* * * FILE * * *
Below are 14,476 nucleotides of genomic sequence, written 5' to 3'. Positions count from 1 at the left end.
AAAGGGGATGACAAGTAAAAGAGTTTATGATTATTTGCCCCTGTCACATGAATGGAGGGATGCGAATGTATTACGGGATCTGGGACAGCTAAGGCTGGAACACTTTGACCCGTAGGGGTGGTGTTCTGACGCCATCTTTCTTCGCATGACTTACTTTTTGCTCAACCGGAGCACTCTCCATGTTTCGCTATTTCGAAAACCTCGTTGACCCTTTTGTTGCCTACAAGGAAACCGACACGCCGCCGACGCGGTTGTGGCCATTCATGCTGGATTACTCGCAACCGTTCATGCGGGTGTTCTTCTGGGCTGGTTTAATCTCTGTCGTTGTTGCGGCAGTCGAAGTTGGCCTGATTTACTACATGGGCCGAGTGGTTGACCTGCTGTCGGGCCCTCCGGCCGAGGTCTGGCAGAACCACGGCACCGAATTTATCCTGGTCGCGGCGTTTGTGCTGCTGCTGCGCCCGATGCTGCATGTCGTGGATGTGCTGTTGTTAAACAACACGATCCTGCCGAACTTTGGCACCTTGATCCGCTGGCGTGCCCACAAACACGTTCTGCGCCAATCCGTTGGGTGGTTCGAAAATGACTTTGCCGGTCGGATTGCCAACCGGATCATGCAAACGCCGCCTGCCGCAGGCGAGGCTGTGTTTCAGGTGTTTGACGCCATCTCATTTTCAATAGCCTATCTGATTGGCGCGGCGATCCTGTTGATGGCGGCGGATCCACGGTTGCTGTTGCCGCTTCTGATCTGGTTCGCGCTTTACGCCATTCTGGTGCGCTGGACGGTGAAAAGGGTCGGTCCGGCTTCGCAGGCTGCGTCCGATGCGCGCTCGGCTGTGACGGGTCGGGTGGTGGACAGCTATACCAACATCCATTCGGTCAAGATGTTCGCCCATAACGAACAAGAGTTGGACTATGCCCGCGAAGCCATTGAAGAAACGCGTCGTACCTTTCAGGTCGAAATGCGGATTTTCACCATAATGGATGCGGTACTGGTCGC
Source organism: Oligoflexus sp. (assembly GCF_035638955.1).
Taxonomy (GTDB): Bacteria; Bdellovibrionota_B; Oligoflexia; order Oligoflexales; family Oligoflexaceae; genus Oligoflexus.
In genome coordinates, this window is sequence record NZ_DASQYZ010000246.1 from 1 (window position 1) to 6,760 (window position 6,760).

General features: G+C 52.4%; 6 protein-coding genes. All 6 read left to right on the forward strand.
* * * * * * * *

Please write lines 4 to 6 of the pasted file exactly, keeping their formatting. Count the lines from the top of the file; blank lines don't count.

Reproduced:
Taxonomy (GTDB): Bacteria; Bdellovibrionota_B; Oligoflexia; order Oligoflexales; family Oligoflexaceae; genus Oligoflexus.
In genome coordinates, this window is sequence record NZ_DASQYZ010000246.1 from 1 (window position 1) to 6,760 (window position 6,760).

General features: G+C 52.4%; 6 protein-coding genes. All 6 read left to right on the forward strand.